While COVID-19 will likely be causing infections for many years to come, the end of the pandemic phase of the virus is “in sight,” said World Health Organization head Dr. Tedros Adhanom Ghebreyesus.
Tedros likened the end of the COVID-19 pandemic to the conclusion of a marathon.
“A marathon runner does not stop when the finish line comes into view. She runs harder, with all the energy she has left. So must we. We can see the finish line. We’re in a winning position. But now is the worst time to stop running,” Tedros said.
Dr. Maria Van Kerkhove, WHO’s the technical lead on COVID-19, noted the virus is still “intensely circulating” around the world. She said even as the world comes out of the pandemic phase of the virus, flare-ups are still possible. But her hope is that vaccines, treatments and other measures will make COVID-19 less severe.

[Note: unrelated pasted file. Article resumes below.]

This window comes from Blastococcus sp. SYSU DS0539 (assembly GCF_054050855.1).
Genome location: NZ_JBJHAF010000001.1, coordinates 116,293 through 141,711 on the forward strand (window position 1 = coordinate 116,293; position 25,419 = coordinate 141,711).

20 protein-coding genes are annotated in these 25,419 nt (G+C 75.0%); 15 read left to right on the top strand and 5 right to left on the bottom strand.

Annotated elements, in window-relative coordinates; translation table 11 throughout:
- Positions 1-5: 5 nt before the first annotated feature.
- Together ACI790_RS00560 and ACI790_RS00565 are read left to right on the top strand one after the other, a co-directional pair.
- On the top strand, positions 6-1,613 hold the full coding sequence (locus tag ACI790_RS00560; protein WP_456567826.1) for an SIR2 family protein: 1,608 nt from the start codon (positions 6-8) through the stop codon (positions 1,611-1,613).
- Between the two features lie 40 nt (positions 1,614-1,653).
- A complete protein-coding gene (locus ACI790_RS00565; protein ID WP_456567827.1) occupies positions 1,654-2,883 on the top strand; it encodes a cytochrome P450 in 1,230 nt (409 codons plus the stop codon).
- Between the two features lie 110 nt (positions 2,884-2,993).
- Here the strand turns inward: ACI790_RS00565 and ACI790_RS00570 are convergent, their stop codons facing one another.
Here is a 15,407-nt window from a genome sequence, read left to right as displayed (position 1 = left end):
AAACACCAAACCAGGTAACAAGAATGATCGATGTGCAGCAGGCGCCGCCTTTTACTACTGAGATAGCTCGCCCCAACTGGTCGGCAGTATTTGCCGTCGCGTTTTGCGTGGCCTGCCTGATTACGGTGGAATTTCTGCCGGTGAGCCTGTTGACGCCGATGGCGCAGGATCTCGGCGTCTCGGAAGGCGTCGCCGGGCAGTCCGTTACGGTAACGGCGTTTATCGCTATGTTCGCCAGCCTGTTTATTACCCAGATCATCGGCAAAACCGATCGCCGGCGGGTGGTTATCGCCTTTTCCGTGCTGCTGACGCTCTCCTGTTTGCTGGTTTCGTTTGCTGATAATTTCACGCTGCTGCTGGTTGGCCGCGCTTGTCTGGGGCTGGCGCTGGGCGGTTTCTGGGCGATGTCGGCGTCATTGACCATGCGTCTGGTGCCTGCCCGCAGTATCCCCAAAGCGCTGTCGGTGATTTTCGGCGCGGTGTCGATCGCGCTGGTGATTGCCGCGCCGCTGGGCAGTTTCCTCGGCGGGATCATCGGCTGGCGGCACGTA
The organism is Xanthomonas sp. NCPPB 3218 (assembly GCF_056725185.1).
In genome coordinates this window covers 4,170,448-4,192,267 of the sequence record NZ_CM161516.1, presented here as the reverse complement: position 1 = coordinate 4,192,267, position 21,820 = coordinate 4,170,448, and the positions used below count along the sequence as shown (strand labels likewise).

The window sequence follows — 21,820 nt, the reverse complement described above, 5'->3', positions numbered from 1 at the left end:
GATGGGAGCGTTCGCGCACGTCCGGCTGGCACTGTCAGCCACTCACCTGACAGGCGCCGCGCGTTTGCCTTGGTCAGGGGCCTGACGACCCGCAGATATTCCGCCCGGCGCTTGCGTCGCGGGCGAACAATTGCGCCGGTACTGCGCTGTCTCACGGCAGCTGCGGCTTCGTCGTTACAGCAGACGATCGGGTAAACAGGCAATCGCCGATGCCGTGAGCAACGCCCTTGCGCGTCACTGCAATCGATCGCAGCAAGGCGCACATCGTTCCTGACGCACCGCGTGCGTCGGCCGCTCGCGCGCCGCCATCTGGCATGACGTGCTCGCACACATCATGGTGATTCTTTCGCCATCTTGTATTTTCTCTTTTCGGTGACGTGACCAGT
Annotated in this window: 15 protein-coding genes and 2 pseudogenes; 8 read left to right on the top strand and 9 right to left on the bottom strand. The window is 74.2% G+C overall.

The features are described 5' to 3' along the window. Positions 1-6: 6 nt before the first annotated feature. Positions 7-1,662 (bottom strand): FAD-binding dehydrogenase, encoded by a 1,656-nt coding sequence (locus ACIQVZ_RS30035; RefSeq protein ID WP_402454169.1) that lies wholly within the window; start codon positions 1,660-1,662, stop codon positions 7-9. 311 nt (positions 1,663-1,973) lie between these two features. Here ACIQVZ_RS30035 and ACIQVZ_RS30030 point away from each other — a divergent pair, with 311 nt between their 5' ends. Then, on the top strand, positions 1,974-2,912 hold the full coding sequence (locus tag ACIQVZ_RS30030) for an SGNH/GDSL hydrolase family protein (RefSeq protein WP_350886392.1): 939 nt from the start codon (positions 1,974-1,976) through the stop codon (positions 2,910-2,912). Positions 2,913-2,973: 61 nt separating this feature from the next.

“We expect that there are going to be future waves of infection, potentially at different time points throughout the world caused by different subvariants of omicron or even different variants of concern,” she said.
Globally, more than 6.5 million people have died with COVID-19 being a factor. The number of coronavirus-related deaths has largely remained steady worldwide since the spring.
The National Institutes of Health noted that the definition of a pandemic has nothing to do with its severity.
"The classical definition includes nothing about population immunity, virology or disease severity. By this definition, pandemics can be said to occur annually in each of the temperate southern and northern hemispheres, given that seasonal epidemics cross international boundaries and affect a large number of people. However, seasonal epidemics are not considered pandemics," the NIH said.